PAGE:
Blogging can be hard. Sometimes you don’t know what to say or how to say it. Some days you shoot a zillion images, and you just can’t bear to do something comprehensive. Maybe, you just don’t know where to start. You might just not be “feelin’ it” one afternoon. Here’s five fun “blogcraft activities” that and that are pretty fun and easy to do when you’re stuck:
#1 Share Your Place
We’re all in different places right now. Normally, we have the Evergreen campus as a place of reference, a common experience. Use images to make your new place part of our extended, distributed “place.” Are there LCD taxi horses, gender-segregated parking lots, or tetrapod beaches in your new hood? Sharing even the tiniest detail can get you connected to your project and keep us all connected together as a learning community.
#2 Opinionate! Opinionate! Opinionate!
Consider this a relaxation/stress relief exercise. Stretch your opinions a bit.
Say there’s a terrible piece of Andy Warhol-inspired street art in your Field Study site. Let loose your irritation, people will relate to it. Exorcise it and move on. These should be short and to the point. Brevity is the soul of wit.
#3 Find a Goofy/Novel/Macabre Theme and Run With It
This is a good way to make a whole bunch of fun posts. Early on in your Field Study you find some quirky thing about your museum and you post about it a lot. This thing should evoke, and maybe be a little strange.
My theme for a while was “severed heads”. Every time I find one in a museum, I shoot it, do a little research, write about it. Little things like this keep people coming back. They want to know what the next one in the series will be like. Maybe you’re at a zoo. Once a week, maybe you post an image of the weirdest thing from the cafeteria and review it.
This is also a good way to show how Flickr can work for you. All my severed heads are in a set together.
#4 Peggy’s Musings
When I was on my ILC in Thailand, I kept sections in my notebook for musings. Some were about language, some were about food, some were about insects, some were about music. Let these things accumulate, like a hairball, and then unwrap the hairball and lay out the strands. Weave them back into something. They don’t have to thesis, but they should illustrate relevant streams of thought. Calling out a post as a musing is giving yourself license to think, publicly, to share those loose thoughts that you might have in the shower. Stretch out your writer’s voice.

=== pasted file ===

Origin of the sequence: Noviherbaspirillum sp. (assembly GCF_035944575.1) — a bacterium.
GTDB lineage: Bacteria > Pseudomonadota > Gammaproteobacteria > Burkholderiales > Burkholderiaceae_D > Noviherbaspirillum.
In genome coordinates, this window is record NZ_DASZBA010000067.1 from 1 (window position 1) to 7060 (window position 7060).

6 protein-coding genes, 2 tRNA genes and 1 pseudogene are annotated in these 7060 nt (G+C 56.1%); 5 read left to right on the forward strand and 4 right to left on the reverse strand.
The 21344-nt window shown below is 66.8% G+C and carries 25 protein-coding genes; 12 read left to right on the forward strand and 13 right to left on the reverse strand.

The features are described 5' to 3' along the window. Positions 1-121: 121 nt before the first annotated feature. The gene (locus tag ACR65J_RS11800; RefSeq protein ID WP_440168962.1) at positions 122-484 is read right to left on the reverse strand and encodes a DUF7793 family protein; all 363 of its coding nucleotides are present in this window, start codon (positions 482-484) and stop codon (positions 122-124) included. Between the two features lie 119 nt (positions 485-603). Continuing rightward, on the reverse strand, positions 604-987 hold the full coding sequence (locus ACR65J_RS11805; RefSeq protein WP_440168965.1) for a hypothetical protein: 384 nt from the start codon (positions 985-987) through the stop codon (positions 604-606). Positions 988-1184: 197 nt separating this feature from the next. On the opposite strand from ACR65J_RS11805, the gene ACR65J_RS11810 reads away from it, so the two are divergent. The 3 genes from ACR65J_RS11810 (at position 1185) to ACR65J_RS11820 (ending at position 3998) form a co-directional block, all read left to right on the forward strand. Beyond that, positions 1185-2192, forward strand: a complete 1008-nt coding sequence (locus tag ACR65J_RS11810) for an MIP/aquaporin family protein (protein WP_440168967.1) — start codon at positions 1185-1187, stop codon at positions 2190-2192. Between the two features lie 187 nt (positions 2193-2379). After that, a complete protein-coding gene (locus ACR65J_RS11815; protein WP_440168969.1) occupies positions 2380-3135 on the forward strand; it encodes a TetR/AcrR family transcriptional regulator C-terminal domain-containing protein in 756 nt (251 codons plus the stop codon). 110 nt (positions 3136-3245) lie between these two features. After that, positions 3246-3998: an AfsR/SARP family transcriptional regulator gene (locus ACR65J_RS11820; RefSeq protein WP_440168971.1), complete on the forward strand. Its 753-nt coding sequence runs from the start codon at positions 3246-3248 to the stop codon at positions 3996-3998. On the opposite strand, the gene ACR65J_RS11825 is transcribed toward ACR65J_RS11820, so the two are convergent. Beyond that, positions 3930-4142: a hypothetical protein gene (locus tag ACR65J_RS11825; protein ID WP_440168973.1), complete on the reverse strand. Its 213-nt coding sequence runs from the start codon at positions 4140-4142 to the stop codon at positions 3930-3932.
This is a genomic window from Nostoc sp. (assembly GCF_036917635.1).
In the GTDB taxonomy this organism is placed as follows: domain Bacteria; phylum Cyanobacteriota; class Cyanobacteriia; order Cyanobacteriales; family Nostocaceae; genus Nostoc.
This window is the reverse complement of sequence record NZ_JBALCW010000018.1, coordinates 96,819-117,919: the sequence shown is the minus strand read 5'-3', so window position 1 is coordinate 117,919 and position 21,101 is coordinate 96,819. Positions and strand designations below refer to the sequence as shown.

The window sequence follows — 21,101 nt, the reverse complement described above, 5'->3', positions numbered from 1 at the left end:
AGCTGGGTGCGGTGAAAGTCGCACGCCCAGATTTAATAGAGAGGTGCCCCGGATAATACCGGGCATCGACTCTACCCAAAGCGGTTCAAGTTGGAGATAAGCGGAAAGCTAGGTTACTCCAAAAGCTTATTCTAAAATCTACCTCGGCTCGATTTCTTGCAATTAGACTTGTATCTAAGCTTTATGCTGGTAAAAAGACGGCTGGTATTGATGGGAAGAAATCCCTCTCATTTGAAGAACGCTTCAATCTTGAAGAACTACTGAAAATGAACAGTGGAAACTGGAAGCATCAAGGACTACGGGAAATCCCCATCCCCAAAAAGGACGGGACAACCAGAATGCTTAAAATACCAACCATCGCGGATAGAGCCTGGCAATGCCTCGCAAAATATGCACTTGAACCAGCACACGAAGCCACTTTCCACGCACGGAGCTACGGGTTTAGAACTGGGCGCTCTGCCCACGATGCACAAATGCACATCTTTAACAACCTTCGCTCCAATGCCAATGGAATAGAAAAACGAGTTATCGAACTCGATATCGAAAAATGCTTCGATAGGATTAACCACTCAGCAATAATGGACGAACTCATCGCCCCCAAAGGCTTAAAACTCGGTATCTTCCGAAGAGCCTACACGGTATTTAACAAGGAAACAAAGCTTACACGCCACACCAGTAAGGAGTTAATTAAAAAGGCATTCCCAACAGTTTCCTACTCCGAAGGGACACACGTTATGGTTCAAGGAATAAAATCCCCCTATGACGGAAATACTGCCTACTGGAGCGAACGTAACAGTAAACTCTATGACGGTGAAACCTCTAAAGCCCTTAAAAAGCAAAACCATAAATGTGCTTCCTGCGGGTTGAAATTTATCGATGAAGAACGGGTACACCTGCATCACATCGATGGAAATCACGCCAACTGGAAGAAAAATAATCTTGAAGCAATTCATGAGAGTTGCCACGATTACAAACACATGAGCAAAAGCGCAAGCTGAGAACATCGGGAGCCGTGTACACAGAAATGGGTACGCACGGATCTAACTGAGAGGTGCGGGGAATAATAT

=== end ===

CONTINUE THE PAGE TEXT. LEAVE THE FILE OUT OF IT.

For example, I was inspired by a Thai art book I found in my friend’s bathroom to ramble about Thai and American curatorial/exhibition organizational methods. It’s not a great piece of writing, but it helped me get past some writer’s block.
#5 Make a Movie Out of Something (An Object?) That is Not a Movie
This “blogcraft project” has two parts.
Part One. present an image of the object and some background, maybe just a sentence or two. If it’s in a museum, you can use the text from their site to get you started.
Part Two. “realize” the movie. This part of the recipe has two ingredients. The first one is presenting a short narrative based on the object, or featuring the object, or making the image contained in the object come to life. The second ingredient is to contextualize the narrative. Is it a noir film? A documentary? Is it a B movie? Anime? Horror? Dramedy?
Put the pieces together and you’ve probably magnetized your readers with a good story.
Hopefully, the above creative blogging exercises might get you started, or get you out of a rut. Blog early, and blog often!